The Bidwell-Bartleson Party
In 1841, John Bidwell and John Bartleson became the first Americans emigrants to undertake a wagon crossing from Missouri to California.
Although Oregon was the primary destination of early westward-bound pioneers, new and enticing stories of California's warm weather and an absence of blizzards and tornadoes were attracting attention.
A party divided
Near Sheep Rock, Idaho, the party divided. One-half of the group of 69 men, women, and children decided to continue on the more-traveled Oregon Trail route. The remaining intrepid members of the Bidwell-Bartleson Party turned south to Utah and the Great Salt Lake, continued west to Nevada, finally arriving in California.
Bound for California without a map
"Our ignorance of the route was complete" admitted John Bidwell years later in his trip memoir.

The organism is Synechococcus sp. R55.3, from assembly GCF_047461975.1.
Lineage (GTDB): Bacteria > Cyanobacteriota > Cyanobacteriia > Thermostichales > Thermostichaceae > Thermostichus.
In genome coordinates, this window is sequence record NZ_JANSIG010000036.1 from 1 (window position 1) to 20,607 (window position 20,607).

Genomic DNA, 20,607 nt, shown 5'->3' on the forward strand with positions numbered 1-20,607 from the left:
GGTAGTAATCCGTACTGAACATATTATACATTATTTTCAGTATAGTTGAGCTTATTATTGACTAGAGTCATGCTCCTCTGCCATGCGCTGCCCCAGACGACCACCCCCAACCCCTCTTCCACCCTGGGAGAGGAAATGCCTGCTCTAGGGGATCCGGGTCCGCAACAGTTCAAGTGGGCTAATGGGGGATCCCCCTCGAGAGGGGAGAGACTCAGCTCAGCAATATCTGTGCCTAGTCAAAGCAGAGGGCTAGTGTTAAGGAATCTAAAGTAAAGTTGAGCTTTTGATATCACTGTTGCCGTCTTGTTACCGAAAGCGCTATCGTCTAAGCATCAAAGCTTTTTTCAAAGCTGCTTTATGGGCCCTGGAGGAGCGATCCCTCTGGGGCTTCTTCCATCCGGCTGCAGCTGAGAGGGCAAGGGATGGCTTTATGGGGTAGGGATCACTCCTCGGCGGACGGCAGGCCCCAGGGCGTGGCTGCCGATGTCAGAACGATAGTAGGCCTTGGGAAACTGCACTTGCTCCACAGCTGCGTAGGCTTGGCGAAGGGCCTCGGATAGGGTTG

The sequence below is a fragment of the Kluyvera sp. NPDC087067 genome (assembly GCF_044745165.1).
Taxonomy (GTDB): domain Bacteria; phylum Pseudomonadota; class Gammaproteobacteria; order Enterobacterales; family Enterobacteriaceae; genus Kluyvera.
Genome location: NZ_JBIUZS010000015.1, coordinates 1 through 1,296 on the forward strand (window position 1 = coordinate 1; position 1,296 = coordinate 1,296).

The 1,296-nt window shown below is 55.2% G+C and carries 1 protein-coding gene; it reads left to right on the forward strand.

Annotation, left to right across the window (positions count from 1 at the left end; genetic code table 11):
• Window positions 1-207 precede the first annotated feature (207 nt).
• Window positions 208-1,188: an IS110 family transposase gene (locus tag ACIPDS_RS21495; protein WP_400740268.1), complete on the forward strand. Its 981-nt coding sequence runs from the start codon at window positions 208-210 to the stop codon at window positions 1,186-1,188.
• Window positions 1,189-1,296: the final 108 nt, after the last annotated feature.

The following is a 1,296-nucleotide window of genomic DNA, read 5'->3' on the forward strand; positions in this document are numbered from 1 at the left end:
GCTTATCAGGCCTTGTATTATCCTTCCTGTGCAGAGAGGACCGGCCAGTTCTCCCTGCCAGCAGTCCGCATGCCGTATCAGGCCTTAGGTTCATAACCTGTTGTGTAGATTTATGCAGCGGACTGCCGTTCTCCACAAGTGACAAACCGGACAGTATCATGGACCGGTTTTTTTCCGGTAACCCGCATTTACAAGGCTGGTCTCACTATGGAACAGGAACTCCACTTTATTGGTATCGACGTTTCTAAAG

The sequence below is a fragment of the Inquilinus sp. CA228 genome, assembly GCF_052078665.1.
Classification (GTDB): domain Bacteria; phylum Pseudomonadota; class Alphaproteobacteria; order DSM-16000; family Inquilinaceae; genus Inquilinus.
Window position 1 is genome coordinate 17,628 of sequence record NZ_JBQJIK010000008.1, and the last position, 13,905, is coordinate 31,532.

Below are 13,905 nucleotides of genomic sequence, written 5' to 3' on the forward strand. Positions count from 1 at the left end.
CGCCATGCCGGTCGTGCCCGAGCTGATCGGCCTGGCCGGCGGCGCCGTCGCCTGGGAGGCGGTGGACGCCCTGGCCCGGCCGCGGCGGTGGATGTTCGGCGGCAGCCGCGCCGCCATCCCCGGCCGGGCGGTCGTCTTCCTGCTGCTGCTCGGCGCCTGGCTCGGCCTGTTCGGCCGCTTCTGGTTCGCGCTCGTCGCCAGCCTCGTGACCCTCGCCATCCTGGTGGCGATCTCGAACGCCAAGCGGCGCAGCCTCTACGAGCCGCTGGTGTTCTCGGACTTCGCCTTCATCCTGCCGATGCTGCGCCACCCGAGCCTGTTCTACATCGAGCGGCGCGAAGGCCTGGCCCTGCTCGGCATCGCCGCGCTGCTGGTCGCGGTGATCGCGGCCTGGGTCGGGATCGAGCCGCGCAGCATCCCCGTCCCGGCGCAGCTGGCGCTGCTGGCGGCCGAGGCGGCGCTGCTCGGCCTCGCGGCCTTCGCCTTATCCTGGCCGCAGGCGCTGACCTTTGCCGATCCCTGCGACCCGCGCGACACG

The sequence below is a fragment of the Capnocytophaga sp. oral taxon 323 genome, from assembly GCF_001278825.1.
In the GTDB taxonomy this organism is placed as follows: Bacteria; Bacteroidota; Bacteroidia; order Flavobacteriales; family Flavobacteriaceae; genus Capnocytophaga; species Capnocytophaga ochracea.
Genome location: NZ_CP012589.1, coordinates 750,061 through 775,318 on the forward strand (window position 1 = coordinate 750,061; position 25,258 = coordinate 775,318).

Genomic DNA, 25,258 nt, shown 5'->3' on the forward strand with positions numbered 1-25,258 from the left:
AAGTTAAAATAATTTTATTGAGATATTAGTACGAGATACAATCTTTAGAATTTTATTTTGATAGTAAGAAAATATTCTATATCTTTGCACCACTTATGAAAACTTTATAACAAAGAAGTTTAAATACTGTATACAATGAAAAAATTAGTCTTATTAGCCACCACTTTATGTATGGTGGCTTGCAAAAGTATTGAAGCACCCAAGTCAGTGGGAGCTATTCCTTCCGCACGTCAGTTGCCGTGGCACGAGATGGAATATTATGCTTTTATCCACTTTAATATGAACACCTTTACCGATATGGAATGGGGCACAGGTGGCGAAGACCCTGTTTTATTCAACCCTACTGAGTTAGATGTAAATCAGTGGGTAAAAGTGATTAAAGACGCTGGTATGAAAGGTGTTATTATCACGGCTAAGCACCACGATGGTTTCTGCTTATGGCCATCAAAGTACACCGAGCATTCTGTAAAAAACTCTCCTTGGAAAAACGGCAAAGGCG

Fortunately, a group of Jesuit missionaries also traveling west and guided by mountain man Thomas Fitzpatrick (1799-1854) agreed to join with the Bidwell-Bartleson Party. It was a fateful decision.
Bidwell recalled, "At first we were independent and fought we could not afford to wait for a slow missionary party. But when we found that no one knew which way to go, we sobered down and waited for them to come up; and it was well we did, for otherwise
probably not one of us would ever have reached California because of our inexperience.